Do you know what a “taiko” is? It`s a traditional Japanese drum. Japanese originally played it at Omatsuri, traditional Japanese festivals, as an offering to God, to entertain him. Nowadays, there are many taiko groups who perform at many other occasions. Have you heard of “Kodo”? They are probably the most popular and well-known among those groups. They have visited Manchester more than once, and played at Bridgewater Hall.
Now, until relatively recently, you needed to go to London to find a decent enough Taiko group, either Japanese or British. But, I have found this taiko group, Tantara Taiko, right here in Greater Manchester. The leader of the group, John Bolwell, went to Japan to learn how to play the taiko, and he formed his own group when he got back to Manchester.
As a Japanese, I think they are quite good, and they are still developing. They have performed at some major Japanese culture-related events. So, this time, I decided to visit their practice session to find out just how they do it.
I was surprised to find out that they are already so experienced that all they needed to do was a little discussion about the timing and so on. They also have a beginner group, for which John would start from the very basic.
Anyway, please watch the video to see for yourself. Any comments welcome!
What is Shamisen? It is a banjo-like, traditional Japanese music instrument. It is very rare for Japanese to play Shamisen either as a hobby or professionally nowadays. I never saw or knew anyone who played Shamisen when I was living in Japan some years ago. It is something you might see on TV sometimes, or if you go to see Kabuki (traditional Japanese theater), you will see a group of Shamisen players on the stage, instead of an orchestra.
Then I met this Shamisen player, Liam Morgan, in Manchester. When he first told me that his hobby was to play the Shamisen, I couldn’t believe my ears. And he plays well! It was a funny feeling to watch him play Tsugaru shamisen in front of me, here in Manchester, when I never watched anyone playing back in Japan (except for on TV).
The type of Shamisen music he plays is called Tsugaru Shamisen. It is hard to explain, but once you’ve heard it, it is easy to recognize. It’s very powerful and masculine, contrasting with the type of shamisen music Geisha play.
Just listening to his playing was impressive enough, but all the other stories he told me were even more impressive. He found a shamisen with a broken skin on eBay, purchased it and fixed it on his own! He learned how to do it by reading books and watching videos. He also learned how to play the shamisen by ear. And to an ordinary Japanese, his performance seems to reach to a high standard.
Listening to his shamisen made me wish I had learned more about Japanese traditional culture while I was in Japan. In Japan, the most popular things to learn are such things as piano and ballet. I was also very impressed by his tireless effort to make his performance better. He keeps improving the sound of his shamisen by trying out new skins or new ways to skin, and he spends many hours practicing playing. His attitude was an eye-opener. I’m so glad he agreed to play for my blog.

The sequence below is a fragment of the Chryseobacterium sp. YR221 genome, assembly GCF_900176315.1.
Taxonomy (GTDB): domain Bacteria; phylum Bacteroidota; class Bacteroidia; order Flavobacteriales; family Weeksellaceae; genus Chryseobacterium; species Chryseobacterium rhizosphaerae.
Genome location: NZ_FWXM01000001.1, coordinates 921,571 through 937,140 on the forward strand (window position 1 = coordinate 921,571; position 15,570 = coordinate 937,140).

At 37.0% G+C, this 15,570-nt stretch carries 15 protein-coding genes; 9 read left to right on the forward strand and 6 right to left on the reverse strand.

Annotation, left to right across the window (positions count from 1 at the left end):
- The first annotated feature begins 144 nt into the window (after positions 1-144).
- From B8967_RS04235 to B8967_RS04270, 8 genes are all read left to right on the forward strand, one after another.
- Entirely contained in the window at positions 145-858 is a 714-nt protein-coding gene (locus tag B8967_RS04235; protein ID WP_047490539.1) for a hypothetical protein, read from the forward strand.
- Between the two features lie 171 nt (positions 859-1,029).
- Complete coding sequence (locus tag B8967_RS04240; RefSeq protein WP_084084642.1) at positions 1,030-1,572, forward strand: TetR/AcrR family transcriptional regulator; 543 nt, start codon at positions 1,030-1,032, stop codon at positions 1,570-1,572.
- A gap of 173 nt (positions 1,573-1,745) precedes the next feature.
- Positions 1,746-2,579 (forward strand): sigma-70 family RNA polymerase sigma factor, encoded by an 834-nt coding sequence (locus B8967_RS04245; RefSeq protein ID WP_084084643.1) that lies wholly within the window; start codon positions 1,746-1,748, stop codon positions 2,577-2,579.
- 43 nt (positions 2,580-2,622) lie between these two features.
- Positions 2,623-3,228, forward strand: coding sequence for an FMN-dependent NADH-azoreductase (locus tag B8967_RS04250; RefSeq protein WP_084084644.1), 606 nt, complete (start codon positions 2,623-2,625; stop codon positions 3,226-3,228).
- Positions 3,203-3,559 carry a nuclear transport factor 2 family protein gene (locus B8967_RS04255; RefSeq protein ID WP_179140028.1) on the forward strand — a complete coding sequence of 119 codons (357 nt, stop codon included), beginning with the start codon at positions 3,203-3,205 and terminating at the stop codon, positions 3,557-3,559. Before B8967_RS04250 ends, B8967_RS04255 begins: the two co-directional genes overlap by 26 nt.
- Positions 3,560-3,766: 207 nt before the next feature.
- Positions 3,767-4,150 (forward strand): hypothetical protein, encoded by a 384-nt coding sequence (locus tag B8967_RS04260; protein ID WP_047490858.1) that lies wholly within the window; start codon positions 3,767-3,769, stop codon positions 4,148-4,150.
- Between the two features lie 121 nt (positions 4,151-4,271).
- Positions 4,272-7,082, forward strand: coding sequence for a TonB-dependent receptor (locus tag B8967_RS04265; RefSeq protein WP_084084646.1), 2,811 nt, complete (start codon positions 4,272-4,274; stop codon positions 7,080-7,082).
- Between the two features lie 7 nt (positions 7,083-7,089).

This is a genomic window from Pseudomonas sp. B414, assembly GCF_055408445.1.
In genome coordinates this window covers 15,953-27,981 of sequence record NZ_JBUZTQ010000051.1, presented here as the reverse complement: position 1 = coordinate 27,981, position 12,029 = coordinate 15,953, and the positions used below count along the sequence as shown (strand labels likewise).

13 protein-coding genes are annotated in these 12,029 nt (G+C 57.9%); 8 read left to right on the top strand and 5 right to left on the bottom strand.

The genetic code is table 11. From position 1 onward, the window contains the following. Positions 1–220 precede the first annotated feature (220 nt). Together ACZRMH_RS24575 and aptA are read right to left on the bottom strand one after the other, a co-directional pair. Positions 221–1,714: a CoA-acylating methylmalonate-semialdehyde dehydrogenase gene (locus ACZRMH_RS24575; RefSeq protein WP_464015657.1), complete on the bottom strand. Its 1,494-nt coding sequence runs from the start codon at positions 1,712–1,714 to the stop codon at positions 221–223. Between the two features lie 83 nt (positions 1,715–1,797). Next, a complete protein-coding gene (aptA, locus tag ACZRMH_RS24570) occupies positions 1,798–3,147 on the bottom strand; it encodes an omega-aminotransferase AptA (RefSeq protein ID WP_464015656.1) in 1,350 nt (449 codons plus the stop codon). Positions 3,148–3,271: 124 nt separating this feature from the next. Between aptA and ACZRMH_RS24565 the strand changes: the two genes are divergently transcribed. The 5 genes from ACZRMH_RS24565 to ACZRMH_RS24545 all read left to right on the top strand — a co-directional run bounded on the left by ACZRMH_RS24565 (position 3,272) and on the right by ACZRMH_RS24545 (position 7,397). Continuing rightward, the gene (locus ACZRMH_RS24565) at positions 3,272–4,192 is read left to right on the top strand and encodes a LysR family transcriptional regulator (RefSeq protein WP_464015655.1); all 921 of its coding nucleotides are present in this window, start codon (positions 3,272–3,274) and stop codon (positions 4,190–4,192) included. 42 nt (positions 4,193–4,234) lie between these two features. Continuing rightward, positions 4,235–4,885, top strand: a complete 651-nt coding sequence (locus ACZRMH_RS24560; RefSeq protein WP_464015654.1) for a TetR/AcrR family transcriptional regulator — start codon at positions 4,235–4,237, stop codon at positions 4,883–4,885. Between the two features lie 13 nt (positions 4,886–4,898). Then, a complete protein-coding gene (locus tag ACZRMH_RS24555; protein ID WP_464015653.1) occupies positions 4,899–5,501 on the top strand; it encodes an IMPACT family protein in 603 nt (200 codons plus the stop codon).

If you would like Liam to play at your event, you can contact him at firstname.lastname@example.org
The first one I’m going to introduce to you is Zen Dojo. Do you know what Zen is? I think, if you are interested in Japanese culture, at least you’ve heard of it, haven’t you? It’s a type of philosophy that is associated with Zen Buddism. Most Japanese, like myself, are not philosophers, or Zen monks, so will not be able to discuss it in detail. But at least we know vaguely that zen is the way of thinking and living that goes contrary to material gain and abundance, and places more importance on one’s spiritual development. One of the ways they try to achieve the mentality is by doing “zazen,” which literally means “sitting zen”. This is a way of doing meditation that Zen monks developed a long time ago.
In Japan, people typically do zazen at Zen temples. For busy Japanese people, doing zazen is not a very popular pastime, to say the least, and most people rarely get a chance to do it in their life time. Personally, I have never tried to do zazen at temples.
So, guess my surprise when I discovered that there was a zazen dojo in Manchester city centre! I live on curiosity, so I needed to find out more about it. I finally managed to find the time to visit there when a zazen session was taking place.
The session was held on Tuesday night, from 7pm, and the place was near ManCity football stadium. Please watch the video to find out more about it! I’m looking forward to hearing comments from you. For more information on Manchester Zen Dojo please visit izauk.com
I’m relatively new to the UK. Originally from Japan, when I first moved to Manchester, I did not enjoy it here. The time I came was not helping; January 2nd. It was dark, wet and cold, and everything looked just dirty. I was literally crying everyday missing Japan. But of course I didn’t want to waste my precious time, so I have tried to make the most of my time living here.
Gradually, I started to find various things that are related to Japanese culture in and around Manchester: places, societies, organizations, and people. Each time I “discovered” them, I was first surprised, then impressed, and filled with joy. The more I learned about them, the more I felt that living in Manchester is not that bad. I started to feel more at home in Manchester.
If you are interested in Japanese culture, I’m sure you will find what I’ve found interesting too. That’s why I decided to start this blog, named “Japan Outpost.” I hope you can share with me the excitement and the joy I felt when I discovered the things I’m going to introduce one by one. I’m looking forward to your comments!